Skip Page Header

Home > Dail Eireann debate. Written answer 151 - Customs and Excise controls [aircraft] [32618/14].

[Oireachtas] Dail Eireann debate. Written answer 151 - Customs and Excise controls [aircraft] [32618/14]. (17 Jul 2014)

URL: http://oireachtasdebates.oireachtas.ie/debates%20a...


Deputy Michelle Mulherin asked the Minister for Finance the number of private aircraft searched by customs for drugs in 2012, 2013 and to date in 2014; and if he will make a statement on the matter. [32618/14]

Minister for Finance (Deputy Michael Noonan): I am advised by the Revenue Commissioners that all private aircraft arrivals at Ireland West Airport Knock are monitored on an on-going basis. The risk of smuggling (including drug smuggling) using unscheduled flights is fully appreciated by Revenue and is the subject of continuous assessment and risk analysis. The decision on whether or not to search a private aircraft is based on risk analysis, profiling, evaluation of national and international smuggling trends, journey frequency, routes and other risk indicators. It can also be a result of specific intelligence.  Flights with origins and destinations with a high-risk rating attract particular attention.

While private aircraft are boarded from time to time at the Airport to check for any excisable products or prohibited items including drugs, it is not appropriate for the Revenue Commissioners to publish precise details of such enforcement activities as this could prejudice current or future operations. The Commissioners further advise me that passengers and crew from private aircraft who enter the State are subject to the same checks as any other arrivals, including individual profiling, and are liable to be checked by Revenue Customs staff and screened by the drug detector dog.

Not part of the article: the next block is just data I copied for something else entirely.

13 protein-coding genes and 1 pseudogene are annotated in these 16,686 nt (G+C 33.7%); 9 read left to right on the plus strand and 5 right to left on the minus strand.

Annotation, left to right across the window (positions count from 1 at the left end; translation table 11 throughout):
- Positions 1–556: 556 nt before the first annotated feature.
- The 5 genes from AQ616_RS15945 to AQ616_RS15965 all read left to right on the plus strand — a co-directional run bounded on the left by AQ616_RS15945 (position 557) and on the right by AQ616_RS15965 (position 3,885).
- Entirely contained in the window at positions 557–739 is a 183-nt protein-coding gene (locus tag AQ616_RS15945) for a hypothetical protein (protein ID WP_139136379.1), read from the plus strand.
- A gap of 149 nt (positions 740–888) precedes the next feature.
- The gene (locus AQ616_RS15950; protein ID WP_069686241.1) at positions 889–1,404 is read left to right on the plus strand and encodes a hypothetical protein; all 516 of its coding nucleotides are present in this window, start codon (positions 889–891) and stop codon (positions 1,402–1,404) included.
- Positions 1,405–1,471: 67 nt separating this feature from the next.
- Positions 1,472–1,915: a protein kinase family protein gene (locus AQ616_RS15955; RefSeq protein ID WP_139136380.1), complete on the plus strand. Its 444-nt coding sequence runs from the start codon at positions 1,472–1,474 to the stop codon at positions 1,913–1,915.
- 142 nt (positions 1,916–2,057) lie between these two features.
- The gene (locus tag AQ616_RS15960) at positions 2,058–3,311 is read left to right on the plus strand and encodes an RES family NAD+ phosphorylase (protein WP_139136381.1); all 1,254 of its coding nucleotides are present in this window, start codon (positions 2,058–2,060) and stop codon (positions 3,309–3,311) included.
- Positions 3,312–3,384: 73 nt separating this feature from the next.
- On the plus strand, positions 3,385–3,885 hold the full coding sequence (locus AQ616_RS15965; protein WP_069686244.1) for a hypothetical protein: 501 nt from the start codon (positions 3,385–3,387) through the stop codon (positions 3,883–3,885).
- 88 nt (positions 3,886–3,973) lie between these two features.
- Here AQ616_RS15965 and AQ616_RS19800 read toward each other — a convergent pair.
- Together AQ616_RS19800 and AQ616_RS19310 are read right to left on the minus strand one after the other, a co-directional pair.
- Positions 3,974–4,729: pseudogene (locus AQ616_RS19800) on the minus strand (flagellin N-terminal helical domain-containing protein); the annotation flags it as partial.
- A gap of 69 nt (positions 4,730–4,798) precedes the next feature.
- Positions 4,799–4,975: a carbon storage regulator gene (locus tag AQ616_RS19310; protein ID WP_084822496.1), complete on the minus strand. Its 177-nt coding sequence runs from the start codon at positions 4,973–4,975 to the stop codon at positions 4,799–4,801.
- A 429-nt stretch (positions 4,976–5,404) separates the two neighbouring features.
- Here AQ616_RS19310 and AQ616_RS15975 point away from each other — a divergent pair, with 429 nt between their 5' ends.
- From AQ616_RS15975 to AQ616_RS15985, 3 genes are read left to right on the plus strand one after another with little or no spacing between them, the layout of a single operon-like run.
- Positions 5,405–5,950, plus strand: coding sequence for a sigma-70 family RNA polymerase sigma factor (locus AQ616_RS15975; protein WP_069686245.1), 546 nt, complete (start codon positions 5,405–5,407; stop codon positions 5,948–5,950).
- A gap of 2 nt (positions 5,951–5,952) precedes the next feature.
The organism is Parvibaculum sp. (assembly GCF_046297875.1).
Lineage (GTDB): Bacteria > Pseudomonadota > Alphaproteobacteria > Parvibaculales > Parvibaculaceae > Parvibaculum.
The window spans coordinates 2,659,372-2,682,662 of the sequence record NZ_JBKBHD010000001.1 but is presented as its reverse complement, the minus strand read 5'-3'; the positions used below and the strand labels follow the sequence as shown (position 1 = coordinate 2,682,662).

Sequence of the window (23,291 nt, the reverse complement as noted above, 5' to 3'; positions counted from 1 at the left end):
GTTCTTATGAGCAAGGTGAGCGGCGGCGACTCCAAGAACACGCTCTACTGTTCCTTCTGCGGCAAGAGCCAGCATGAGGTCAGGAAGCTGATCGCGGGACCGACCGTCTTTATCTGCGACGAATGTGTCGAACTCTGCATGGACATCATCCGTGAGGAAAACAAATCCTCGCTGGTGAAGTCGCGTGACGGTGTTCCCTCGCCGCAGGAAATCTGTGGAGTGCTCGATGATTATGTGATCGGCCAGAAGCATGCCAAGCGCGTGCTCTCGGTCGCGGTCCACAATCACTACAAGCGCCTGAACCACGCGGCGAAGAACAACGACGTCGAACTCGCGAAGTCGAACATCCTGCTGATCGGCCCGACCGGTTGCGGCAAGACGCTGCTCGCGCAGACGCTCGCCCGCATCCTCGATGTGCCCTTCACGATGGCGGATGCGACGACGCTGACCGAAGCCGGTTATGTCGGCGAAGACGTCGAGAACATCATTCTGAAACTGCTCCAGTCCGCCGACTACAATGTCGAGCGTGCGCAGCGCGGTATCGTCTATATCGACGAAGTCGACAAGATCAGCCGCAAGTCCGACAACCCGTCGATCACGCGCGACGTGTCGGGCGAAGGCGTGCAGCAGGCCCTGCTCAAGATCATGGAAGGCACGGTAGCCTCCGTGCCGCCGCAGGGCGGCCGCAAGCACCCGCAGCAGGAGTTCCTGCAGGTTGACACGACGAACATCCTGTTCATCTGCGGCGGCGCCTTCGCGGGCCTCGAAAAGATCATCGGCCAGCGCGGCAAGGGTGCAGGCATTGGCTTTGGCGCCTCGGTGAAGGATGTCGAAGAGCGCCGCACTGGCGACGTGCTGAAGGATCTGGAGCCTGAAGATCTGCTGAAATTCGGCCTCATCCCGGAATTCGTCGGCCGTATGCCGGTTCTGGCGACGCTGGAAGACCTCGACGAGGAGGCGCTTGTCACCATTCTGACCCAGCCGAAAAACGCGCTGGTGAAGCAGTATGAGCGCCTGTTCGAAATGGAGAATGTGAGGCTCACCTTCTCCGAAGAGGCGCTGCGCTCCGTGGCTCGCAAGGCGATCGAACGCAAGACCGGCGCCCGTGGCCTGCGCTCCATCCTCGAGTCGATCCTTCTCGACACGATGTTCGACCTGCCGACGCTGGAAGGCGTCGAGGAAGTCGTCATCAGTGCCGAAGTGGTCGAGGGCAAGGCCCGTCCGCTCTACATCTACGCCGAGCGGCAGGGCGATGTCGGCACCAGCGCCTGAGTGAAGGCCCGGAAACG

In line with best practice in customs administrations globally, Revenue regards the development and management of information and intelligence as critical to the detection of evasion and smuggling, including drug smuggling.  This is very important in the case of Ireland and other EU Member States where the operating environment for Customs has been shaped to a significant degree by the introduction of the Internal Market and the related principals of freedom of movement within the EU. Of specific relevance are the abolition of routine and systematic Customs checks on goods and passengers moving within any part of the EU. The approach has, of necessity, been to balance the freedom of movement principle in regard to people and goods with the need to control smuggling.

I can assure the Deputy that the Revenue Commissioners attach the highest priority to combating the smuggling of controlled drugs and are committed to playing an active role, in conjunction with other relevant agencies, in working against this criminal activity and those responsible for it.

Repository Staff Only: item control page